Grand Etang. After trying for the Dove your next stop should be the Grand Etang reserve in the centre of the island, about a forty-five minute drive from the airport. The reserve is marked on all the tourist maps, but be prepared to get lost several times while trying to find your way to it. Just ask, the people a very friendly. The reserve flanks both sides of the only road which cuts across the island, and has a number of walking trails through wonderful montane forest. My visit featured several torrential downpours, a normal occurance. Nonetheless, between showers I was able to find a group of three beautiful Lesser Antillean Tanagers. Otherwise the birding was a bit thin, although I did see Cocoa Thrush, more Broad-winged Hawks, and several whiz-by Rufus-breasted Hermits. I had better views of the hummer at Concorde falls (also marked on the tourist maps), which also featured several flyby Gray-rumped Swift.

La Sargesse Nature Centre . We spent a very restful afternoon on the beach at this delightful spot on the South Coast. You can find it using any tourist map (yet again, expect to get lost on your first attempt) The chief birding attraction is a large mangrove pond just west of the main beach, unfortunately it was dry on our visit. Nonetheless, it hosted one Wilson's Plover (another "cinnamominus") and there were a small number of migrant waders on the beach. Our most interesting sighting here was a mixed flock of Gray-rumped and Black Swift hawking insects low over a field adjacent to access road leading to the site; Black Swift is uncommon in passage and Gray-rumped usually higher up, so this was a pleasant surprise. On the drive in we also encountered a flock of Yellow-bellied Seedeater, another South American species making its only appearence in the Caribbean in Grenada.

Levera Pond. Unfortunately I did not get a chance to bird this tantalizing spot on the north east coast. On a brief visit to the nearby beach and visitor's centre I noted a poster featuring the local birds, prominent among which was a Scarlet Ibis. When asked, the guide indicated that it occurs "sometimes" which, given the proximity of Grenada to Trinidad and to Venezuela makes sense (despite limited coverage Grenada boasts several South American/Trinidadian vagrants). The surrounding dry forest looked very good for Hook-billed Kite and this area apparently is one of its strongholds. There were dozens of frigate birds offshore and large numbers of Scaly-naped Pigeons flying overhead.

Reefs and other goodies. Grenada features some great snorkelling, with a stunning reef right off the Rex Grenadian where we stayed, and there was reasonable sea-shelling at La Sargese. There are a number of operators offering snorkelling cruises, rainforest walks, etc. and a trip north into the Grenadines would be an added treat. A visit to one of the spice plantations is of interest, after all, Grenada is the "Spice Island".

Logistics. Grenada has a good international airport and is an easy island to get around in; there are plenty of car rentals and a good range of places to stay and to eat. The driving can be a bit tense, with plenty of narrow twisting roads to test your skills, but as long as you go slow you should be OK. We rented a compact sedan which was adequate, a 4x4 would be a good idea given the poor shape of many roads. Expect to get lost from time to time, so give yourself extra time to get from place to place. Taxies are an expensive option for those who don't want to drive, and you could get to most places using the local minibuses if time is not an issue. There are no significant insect or other pests. Bring plenty of sunscreen. Crime is not a big problem, but the normal precautions apply.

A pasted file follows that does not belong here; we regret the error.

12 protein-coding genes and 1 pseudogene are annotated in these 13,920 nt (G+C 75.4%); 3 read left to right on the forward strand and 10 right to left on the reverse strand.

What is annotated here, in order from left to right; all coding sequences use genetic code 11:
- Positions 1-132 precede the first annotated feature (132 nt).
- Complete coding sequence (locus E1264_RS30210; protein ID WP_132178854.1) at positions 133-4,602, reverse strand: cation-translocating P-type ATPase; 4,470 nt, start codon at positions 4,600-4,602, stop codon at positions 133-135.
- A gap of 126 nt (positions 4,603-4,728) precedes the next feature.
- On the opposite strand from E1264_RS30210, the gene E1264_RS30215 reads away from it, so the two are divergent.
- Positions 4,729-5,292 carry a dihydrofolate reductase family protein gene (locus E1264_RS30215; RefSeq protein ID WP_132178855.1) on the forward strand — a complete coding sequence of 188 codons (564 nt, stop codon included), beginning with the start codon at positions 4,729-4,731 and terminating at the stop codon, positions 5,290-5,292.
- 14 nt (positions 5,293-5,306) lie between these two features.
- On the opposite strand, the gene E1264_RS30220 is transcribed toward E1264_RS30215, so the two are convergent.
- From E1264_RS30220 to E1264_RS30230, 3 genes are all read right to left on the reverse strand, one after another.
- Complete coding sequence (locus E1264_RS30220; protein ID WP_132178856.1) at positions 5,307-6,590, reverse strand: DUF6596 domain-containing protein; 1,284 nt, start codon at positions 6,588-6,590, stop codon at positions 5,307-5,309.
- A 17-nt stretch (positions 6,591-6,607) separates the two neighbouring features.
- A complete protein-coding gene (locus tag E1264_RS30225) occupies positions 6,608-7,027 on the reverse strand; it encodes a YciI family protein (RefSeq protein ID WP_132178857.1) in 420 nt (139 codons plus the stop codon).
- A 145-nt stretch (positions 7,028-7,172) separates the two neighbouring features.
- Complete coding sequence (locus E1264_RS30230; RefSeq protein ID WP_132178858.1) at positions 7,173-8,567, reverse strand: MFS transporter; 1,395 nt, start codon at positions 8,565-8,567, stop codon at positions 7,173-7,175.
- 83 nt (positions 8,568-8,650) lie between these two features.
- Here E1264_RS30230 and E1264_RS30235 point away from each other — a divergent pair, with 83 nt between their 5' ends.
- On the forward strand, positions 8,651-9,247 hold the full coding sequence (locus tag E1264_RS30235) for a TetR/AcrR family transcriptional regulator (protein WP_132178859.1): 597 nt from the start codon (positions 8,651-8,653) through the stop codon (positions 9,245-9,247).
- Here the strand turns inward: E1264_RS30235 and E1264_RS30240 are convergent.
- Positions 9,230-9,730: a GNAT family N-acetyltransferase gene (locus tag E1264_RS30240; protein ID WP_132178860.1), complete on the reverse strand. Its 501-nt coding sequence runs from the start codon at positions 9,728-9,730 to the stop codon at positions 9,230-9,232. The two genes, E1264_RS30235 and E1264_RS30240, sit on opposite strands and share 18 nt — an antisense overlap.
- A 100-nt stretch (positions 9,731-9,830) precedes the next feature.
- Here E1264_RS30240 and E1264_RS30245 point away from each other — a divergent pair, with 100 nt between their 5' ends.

Annotated List
1 Magnificant Frigatebird Common, particularly along the north coast
2 Brown Booby A few offshore
3 Brown Pelican Small numbers
4 Little Blue Heron A few seen
5 Great Blue Heron One or two, not common
6 Cattle Egret Common
7 Yellow-crowned Night Heron A few
8 Osprey 1 or 2 seen, not common
9 Broad-winged Hawk Common in wooded habitats
10 Spotted Sandpiper Common
11 Ruddy Turnstone At La Sargesse
12 Semipalmated Plover Ditto
13 Wilson's Plover: 2, Mnt Hartman, 1, la Sargesse
14 Laughing Gull Common
15 Royal Tern Regularly seen
16 Roseate Tern Lots of smaller terns assumed this species, none seen well
17 Rock Dove Common
18 Scaly-naped Pigeon Abundant
19 Eared Dove Abundant. Note fast flight, chestnut tail corners
20 Zenaida Dove Abundant
21 Common Ground Dove Abundant
22 Grenada Dove 3 heard, 1 seen for a total of 4
23 Smooth-billed Ani Common
24 Black Swift One mixed flock with next species at La Sargesse
25 Gray-rumped Swift Also, several seen, Concord Falls
26 Rufous-breasted Hermit Several seen, Concord Falls, Grand Etang
27 Antillean Crested Hummingbird Common in lowlands, eg: Mnt Hartman
28 Yellow-bellied Elaenia Common in scrub in lowlands
29 Grenada Flycatcher Common in edge habitats
30 Gray Kingbird Abundant
31 Black-whiskered Vireo Common
32 Cocoa Thrush 1 or 2 seen, Grand Etang, others heard
33 Bare-eyed Thrush Common, edge habitats in lowlands
34 Tropical Mockingbird Common
35 House Wren Common in edge habitats
36 Caribbean Martin Common
37 Bananaquit Common, note Black form is common
38 Lesser Antillean Tanager 3, Grand Etang
39 Blue-black Grassquit 1 pair, Mnt Hartman
40 Yellow-bellied Seedeater 1 flock, La Sargesse
41 Black-faced Grassquit Common
42 Lesser Antillean Bullfinch Common
43 Carib Grackle Abundant
44 Shiny Cowbird Common

Misses: Euler's Flycatcher may still persist e.g. at Grand Etang.  Any information on sites for Hook-billed Kite would be appreciated.

Mark Gawn
Canadian High Commission
PO Box 404
Bridgetown, Barbados